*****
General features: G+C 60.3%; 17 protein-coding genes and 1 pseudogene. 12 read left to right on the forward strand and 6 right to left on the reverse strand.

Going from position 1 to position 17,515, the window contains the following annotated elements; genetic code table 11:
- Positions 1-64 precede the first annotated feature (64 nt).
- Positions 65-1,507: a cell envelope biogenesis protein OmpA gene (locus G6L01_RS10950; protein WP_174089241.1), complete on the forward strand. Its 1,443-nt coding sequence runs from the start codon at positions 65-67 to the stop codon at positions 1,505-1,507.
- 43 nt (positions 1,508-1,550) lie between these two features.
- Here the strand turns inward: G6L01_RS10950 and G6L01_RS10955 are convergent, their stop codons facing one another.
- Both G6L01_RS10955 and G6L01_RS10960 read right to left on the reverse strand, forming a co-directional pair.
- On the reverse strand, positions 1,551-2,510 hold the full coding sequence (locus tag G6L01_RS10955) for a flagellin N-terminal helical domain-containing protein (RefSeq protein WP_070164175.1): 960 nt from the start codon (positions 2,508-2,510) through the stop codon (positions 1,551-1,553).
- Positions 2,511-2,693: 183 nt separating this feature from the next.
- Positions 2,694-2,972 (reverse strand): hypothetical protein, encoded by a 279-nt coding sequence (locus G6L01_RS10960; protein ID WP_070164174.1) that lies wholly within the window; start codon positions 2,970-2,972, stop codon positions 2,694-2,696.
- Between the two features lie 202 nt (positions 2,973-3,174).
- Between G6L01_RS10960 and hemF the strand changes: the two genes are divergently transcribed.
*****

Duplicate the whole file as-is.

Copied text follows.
General features: G+C 60.3%; 17 protein-coding genes and 1 pseudogene. 12 read left to right on the forward strand and 6 right to left on the reverse strand.

Going from position 1 to position 17,515, the window contains the following annotated elements; genetic code table 11:
- Positions 1-64 precede the first annotated feature (64 nt).
- Positions 65-1,507: a cell envelope biogenesis protein OmpA gene (locus G6L01_RS10950; protein WP_174089241.1), complete on the forward strand. Its 1,443-nt coding sequence runs from the start codon at positions 65-67 to the stop codon at positions 1,505-1,507.
- 43 nt (positions 1,508-1,550) lie between these two features.
- Here the strand turns inward: G6L01_RS10950 and G6L01_RS10955 are convergent, their stop codons facing one another.
- Both G6L01_RS10955 and G6L01_RS10960 read right to left on the reverse strand, forming a co-directional pair.
- On the reverse strand, positions 1,551-2,510 hold the full coding sequence (locus tag G6L01_RS10955) for a flagellin N-terminal helical domain-containing protein (RefSeq protein WP_070164175.1): 960 nt from the start codon (positions 2,508-2,510) through the stop codon (positions 1,551-1,553).
- Positions 2,511-2,693: 183 nt separating this feature from the next.
- Positions 2,694-2,972 (reverse strand): hypothetical protein, encoded by a 279-nt coding sequence (locus G6L01_RS10960; protein ID WP_070164174.1) that lies wholly within the window; start codon positions 2,970-2,972, stop codon positions 2,694-2,696.
- Between the two features lie 202 nt (positions 2,973-3,174).
- Between G6L01_RS10960 and hemF the strand changes: the two genes are divergently transcribed.